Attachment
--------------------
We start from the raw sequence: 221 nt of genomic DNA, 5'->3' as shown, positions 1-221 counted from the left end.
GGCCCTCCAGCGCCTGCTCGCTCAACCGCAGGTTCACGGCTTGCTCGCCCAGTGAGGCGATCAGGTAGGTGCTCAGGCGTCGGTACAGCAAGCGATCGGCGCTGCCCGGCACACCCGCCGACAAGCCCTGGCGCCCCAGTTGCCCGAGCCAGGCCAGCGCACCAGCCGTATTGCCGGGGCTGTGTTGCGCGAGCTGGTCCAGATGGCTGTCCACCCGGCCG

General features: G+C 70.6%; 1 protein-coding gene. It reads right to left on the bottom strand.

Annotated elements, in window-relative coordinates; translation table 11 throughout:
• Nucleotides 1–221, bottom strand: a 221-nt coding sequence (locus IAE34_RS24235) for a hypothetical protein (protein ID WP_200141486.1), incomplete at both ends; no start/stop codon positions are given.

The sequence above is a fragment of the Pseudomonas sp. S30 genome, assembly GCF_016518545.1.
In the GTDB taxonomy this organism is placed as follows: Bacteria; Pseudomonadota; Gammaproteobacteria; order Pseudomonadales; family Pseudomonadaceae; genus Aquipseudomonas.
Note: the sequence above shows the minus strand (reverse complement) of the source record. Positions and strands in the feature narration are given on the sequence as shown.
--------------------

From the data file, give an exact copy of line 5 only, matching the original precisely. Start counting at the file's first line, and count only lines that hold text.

• Nucleotides 1–221, bottom strand: a 221-nt coding sequence (locus IAE34_RS24235) for a hypothetical protein (protein ID WP_200141486.1), incomplete at both ends; no start/stop codon positions are given.